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Here's How You Can Watch Every Mission: Impossible Movie

For those who don't know, Tom Cruise and his Impossible Mission Force crew are currently hard at work to bring not just one but two new Mission: Impossible flicks to the masses. And those who do know likely also know things have been a bit tense on the set of the new Mission: Impossible movies, as Cruise and company try to keep the production train on the tracks amid a certain never-ending global pandemic. Nonetheless, those new Mission: Impossible offerings are coming, and if Cruise has his way, they'll absolutely make it to theaters on schedule (more or less).

That means there's never been a better time for longtime fans of the Mission: Impossible franchise to circle back and re-acquaint themselves with the ongoing adventures of Ethan Hunt (Cruise), Luther Stickell (Ving Rhames), Benji Dunn (Simon Pegg), Ilsa Faust (Rebecca Ferguson), and the rest of the Impossible Mission players. The storied franchise is currently a full six films deep, by the way, and remains one of the few franchises in Hollywood that keeps getting better with each new offering. Still, with so many films to pour through — and so many twisted plot lines to untangle — those of you looking to get your Mission: Impossible binge on ahead of the new film's release might want to do so sooner rather than later.

Fear not, 'cause we're here to guide you on your journey — or at least help you suss out the where's and how's of making that binge happen. Here's a quick guide on how you can watch every movie in the Mission: Impossible franchise.

Some Mission: Impossible flicks are available to stream

The good news for those of you desperate to watch Tom Cruise run through majestic cities across the globe is that you will be able to revisit a couple of the Mission: Impossible franchise's best films (2011's Ghost Protocol and 2018's Fallout) in the streaming realm. As a quick refresher, Ghost Protocol is the fourth film in the franchise, following 2006's franchise-saving (and J.J. Abrams-directed) Mission: Impossible III. It also found Oscar-winning Pixar alum Brad Bird (RatatouilleThe Incredibles) taking the reigns and pushing Ethan Hunt and the gang — with newcomers Jeremy Renner and Paula Patton in tow — further than ever before in their attempts to keep a nefarious terrorist (Michael Nyqvist) from launching a nuclear attack against North America. And yes, this is the film that saw Cruise dangling from a skyscraper in Dubai, which remains one of the single most thrilling action sequences ever committed to film.

As for Fallout, it's the sixth, and most recent, chapter in the Mission: Impossible narrative. It's also arguably the best of the bunch to date, tying together several of the series' narrative threads, and blowing full steam ahead into a final showdown with the franchise's most intriguing villain, Solomon Lane (a rarely better Sean Harris). Fallout is also the film that featured a serious act of daring-do from Cruise in the guise of a sub-space HALO parachute jump (the series' second-most-thrilling sequence) and an infamously mustached Henry Cavill (Man of Steel) doing that insanely cool thing where he cocks his arms like they're loaded guns.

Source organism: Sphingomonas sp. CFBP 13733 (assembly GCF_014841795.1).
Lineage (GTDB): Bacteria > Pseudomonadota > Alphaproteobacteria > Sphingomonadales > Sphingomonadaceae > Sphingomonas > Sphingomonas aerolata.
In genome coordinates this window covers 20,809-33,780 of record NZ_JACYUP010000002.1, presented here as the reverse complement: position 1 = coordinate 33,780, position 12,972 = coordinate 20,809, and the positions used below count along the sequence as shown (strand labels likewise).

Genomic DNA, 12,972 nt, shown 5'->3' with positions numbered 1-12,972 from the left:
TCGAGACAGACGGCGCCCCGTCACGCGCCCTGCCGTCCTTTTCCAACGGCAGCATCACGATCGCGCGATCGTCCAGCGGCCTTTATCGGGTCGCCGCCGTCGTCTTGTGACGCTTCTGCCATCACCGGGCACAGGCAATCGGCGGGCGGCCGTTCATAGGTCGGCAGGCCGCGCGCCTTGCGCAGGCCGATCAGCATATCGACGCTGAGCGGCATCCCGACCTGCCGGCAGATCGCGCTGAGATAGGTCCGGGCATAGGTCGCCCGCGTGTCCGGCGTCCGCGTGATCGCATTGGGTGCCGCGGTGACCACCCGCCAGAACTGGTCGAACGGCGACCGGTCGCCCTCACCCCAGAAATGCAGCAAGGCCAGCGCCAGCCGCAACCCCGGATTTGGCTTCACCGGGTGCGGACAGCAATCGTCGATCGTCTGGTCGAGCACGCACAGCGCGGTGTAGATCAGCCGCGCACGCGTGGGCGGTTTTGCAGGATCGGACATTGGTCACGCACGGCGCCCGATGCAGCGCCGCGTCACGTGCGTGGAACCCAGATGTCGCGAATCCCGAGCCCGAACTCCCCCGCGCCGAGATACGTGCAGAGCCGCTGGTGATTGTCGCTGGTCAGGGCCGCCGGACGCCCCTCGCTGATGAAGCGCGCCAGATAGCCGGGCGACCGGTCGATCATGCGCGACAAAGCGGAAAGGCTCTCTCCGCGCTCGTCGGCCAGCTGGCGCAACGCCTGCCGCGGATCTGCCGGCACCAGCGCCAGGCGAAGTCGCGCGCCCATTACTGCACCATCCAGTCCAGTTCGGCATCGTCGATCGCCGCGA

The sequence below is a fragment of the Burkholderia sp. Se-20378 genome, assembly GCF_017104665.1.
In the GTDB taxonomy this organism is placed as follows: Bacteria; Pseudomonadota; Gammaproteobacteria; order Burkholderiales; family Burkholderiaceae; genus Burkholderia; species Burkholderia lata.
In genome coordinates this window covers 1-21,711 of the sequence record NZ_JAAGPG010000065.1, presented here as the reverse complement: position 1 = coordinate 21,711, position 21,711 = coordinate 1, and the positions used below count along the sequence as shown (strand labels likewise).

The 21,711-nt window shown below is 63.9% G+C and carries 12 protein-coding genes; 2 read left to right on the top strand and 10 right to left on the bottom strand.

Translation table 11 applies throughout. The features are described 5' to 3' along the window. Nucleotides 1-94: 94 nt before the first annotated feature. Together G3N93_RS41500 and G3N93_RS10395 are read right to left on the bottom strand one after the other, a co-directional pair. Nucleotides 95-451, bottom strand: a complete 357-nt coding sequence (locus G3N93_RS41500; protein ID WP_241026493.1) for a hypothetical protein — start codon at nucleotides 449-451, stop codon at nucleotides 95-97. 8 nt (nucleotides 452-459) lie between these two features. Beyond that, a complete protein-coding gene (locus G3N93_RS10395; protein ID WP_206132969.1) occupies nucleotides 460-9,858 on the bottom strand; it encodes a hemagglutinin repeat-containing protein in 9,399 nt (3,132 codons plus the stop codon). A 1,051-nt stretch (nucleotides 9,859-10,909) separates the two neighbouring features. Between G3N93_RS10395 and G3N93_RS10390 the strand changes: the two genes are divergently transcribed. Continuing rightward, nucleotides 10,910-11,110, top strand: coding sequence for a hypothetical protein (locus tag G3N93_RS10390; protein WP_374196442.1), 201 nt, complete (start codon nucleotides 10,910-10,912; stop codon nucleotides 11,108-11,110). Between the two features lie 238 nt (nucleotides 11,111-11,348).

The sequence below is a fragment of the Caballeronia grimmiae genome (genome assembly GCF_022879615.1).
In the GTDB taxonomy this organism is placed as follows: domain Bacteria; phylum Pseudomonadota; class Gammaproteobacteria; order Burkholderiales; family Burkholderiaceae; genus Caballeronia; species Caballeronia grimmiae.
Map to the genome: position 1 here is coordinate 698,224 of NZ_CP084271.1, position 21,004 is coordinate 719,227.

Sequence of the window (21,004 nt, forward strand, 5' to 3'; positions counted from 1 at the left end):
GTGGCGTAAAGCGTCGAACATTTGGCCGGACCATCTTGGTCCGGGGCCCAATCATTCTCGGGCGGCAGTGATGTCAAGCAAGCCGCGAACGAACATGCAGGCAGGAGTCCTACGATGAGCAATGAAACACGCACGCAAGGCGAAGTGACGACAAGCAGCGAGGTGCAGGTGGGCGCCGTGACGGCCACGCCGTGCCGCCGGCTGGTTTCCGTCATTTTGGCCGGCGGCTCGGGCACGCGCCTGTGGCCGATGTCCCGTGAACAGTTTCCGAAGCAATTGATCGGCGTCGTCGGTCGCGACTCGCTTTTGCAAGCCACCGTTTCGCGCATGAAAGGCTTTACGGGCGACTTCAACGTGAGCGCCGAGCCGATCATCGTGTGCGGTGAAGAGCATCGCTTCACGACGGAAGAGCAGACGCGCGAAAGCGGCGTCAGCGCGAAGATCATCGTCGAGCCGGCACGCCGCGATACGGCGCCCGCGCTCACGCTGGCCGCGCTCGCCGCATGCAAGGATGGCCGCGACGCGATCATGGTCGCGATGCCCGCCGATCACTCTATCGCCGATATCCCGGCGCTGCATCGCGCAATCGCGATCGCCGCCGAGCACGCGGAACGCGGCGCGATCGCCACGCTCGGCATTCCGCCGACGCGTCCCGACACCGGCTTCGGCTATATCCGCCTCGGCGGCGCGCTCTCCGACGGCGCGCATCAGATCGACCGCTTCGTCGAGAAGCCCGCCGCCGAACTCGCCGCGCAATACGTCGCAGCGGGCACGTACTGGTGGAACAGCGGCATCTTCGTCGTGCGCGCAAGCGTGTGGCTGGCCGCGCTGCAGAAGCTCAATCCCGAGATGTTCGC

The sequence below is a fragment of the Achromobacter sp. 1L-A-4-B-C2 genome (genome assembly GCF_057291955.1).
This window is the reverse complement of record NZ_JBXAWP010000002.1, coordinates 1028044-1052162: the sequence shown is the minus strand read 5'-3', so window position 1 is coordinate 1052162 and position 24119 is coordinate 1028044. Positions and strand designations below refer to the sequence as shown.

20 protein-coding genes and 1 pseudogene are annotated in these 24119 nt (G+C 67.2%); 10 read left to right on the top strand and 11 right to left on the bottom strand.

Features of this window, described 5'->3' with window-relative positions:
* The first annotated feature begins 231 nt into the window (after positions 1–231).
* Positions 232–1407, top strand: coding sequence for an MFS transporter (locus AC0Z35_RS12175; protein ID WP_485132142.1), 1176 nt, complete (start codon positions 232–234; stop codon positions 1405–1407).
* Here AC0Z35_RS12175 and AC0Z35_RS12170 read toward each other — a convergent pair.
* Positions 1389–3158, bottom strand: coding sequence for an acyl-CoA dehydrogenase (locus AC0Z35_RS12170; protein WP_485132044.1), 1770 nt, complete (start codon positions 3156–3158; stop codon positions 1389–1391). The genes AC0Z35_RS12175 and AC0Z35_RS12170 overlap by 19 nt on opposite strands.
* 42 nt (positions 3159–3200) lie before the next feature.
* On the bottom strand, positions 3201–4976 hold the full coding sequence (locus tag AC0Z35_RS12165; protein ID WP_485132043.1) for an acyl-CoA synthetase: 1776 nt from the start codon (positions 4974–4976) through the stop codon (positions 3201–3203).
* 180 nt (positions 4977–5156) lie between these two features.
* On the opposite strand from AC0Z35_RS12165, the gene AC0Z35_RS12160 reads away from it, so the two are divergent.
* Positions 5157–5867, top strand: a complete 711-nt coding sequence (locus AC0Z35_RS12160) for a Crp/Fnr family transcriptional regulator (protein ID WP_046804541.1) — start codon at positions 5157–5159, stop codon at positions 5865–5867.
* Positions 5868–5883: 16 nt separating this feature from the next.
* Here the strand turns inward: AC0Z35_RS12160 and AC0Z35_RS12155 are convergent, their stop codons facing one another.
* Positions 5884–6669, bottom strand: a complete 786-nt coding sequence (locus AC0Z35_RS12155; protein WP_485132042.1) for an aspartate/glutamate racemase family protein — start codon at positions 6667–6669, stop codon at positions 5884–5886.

If you are down to revisit either of these marvelous Mission: Impossible flicks, you can currently find each on either Amazon Prime Video or on Hulu.

Other Mission: Impossible movies will need to be rented

The bad news is that the other four movies in the Mission: Impossible franchise are not readily available through any of the major streaming platforms. That doesn't mean you won't be able to track them down in the digital realm, however, as each is available to rent through the likes of Amazon Prime Video, iTunes, and other pay-to-play VOD services for roughly $3 to $4 bucks apiece. And for the Mission: Impossible franchise completists out there, iTunes is currently bundling the entire franchise to own for a not totally unreasonable $69.99 — which is about what you'd spend digging up new DVD or Blu-ray copies without the clutter of all those disc cases.

Save for 2000's John Woo-directed Mission: Impossible 2 (which remains a stylish but ultimately skippable addition to the franchise), the rest of those films are as worthy of revisiting as any action flick produced in the past two decades, with 2015's Rogue Nation fronting one of the franchise's best chase scenes — and the arrival of Harris' big bad Solomon Lane. As for the first and third chapters — 1996's Mission: Impossible and 2006's Mission: Impossible III — they remain among the strongest in the series (even if they now feel a bit overlooked), with J.J. Abrams course-correcting the franchise in a wonderfully humanized chapter that fronts one of the strongest performances of the late Philip Seymour Hoffman's lauded career (that's not an overstatement), and Brian De Palma kicking the series off with a wildly stylized, twist-a-minute opener that's as thrilling as it is unabashedly fun.

And yes, if you've got a little extra cash laying around, you really could spend it in worse ways than watching Tom Cruise risk life and limb for the sake of action cinema in the Mission: Impossible franchise.